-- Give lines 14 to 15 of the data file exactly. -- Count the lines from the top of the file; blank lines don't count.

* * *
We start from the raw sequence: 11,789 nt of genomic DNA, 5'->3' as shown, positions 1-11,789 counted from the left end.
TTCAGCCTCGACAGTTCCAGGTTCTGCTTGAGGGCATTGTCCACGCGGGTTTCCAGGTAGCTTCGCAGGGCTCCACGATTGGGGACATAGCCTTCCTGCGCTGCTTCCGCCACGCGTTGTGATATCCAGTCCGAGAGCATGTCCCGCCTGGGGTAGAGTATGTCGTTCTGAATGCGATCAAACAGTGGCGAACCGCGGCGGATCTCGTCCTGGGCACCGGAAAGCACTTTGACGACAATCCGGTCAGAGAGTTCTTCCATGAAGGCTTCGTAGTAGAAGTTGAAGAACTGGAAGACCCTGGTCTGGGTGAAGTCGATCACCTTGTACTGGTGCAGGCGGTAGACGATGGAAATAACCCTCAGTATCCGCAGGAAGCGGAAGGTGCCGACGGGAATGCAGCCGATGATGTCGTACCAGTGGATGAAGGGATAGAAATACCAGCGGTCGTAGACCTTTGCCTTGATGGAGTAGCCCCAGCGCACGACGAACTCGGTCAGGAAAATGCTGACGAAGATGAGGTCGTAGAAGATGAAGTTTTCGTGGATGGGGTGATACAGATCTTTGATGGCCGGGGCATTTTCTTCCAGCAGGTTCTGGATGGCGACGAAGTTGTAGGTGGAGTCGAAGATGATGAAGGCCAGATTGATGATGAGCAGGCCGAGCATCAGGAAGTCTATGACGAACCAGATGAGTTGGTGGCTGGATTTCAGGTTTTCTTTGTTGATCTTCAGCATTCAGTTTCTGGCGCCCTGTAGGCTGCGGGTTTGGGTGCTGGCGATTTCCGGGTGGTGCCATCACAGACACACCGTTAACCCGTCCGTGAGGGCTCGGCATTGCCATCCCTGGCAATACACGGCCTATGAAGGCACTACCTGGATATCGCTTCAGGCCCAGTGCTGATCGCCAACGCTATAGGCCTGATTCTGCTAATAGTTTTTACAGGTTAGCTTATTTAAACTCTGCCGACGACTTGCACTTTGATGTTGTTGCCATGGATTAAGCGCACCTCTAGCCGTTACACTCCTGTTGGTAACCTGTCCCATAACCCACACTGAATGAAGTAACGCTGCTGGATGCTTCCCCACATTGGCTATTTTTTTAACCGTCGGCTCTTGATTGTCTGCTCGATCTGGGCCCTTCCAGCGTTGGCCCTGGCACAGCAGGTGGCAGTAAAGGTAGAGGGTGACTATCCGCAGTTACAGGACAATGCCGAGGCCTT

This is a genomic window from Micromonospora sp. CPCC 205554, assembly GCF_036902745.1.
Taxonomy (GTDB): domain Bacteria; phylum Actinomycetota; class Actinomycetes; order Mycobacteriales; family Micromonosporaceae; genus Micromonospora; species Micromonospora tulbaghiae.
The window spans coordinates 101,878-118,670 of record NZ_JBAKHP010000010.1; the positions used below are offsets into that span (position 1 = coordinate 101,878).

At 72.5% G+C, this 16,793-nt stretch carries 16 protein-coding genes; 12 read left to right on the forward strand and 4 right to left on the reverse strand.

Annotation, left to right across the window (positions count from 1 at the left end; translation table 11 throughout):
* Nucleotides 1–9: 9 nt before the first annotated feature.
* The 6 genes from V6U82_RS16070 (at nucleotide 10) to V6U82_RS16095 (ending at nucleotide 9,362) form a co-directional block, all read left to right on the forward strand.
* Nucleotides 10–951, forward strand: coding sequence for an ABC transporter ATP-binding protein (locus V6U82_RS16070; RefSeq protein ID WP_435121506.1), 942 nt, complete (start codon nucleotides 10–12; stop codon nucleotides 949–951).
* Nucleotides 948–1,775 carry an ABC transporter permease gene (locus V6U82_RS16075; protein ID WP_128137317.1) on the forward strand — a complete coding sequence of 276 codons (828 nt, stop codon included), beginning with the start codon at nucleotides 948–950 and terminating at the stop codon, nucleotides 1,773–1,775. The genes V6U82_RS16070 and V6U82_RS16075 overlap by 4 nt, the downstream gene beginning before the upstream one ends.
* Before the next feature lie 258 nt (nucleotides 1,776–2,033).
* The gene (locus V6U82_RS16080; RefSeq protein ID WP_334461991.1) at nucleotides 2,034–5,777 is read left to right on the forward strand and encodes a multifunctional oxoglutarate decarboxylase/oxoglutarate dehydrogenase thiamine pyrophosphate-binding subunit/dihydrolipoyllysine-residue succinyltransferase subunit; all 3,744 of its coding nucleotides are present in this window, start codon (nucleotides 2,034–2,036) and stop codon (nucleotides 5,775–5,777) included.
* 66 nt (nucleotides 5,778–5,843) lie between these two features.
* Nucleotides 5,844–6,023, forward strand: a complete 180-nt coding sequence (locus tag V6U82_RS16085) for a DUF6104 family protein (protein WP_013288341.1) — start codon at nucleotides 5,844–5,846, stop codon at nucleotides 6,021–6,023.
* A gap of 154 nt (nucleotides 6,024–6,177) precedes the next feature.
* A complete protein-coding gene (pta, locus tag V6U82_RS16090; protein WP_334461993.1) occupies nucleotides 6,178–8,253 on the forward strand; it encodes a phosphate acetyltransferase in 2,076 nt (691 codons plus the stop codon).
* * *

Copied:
* 66 nt (nucleotides 5,778–5,843) lie between these two features.
* Nucleotides 5,844–6,023, forward strand: a complete 180-nt coding sequence (locus tag V6U82_RS16085) for a DUF6104 family protein (protein WP_013288341.1) — start codon at nucleotides 5,844–5,846, stop codon at nucleotides 6,021–6,023.